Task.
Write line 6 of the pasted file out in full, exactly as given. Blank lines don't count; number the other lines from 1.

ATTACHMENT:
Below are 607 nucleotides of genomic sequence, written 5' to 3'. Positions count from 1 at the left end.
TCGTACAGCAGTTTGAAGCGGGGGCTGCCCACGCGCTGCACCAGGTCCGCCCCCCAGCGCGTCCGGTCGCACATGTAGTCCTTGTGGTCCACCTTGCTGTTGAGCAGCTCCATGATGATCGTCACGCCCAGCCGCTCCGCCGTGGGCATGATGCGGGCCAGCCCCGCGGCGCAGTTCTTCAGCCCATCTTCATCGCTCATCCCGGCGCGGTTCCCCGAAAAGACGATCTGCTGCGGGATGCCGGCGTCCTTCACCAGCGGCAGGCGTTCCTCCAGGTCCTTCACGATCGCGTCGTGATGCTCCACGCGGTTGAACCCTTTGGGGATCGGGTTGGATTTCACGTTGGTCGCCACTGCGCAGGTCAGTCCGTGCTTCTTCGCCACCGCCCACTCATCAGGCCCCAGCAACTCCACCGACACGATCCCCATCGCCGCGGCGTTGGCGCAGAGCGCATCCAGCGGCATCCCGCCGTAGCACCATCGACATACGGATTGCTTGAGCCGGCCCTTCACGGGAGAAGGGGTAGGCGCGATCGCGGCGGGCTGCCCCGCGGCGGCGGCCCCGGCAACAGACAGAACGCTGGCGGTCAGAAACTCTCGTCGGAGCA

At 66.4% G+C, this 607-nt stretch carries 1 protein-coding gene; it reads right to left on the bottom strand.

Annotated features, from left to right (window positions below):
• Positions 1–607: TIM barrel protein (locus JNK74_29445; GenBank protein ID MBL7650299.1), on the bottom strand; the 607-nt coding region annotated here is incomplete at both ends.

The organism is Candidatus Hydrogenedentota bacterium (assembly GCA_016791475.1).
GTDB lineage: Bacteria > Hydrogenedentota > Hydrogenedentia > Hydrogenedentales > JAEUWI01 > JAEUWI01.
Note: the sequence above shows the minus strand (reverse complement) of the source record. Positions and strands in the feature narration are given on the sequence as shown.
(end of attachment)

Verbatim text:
The organism is Candidatus Hydrogenedentota bacterium (assembly GCA_016791475.1).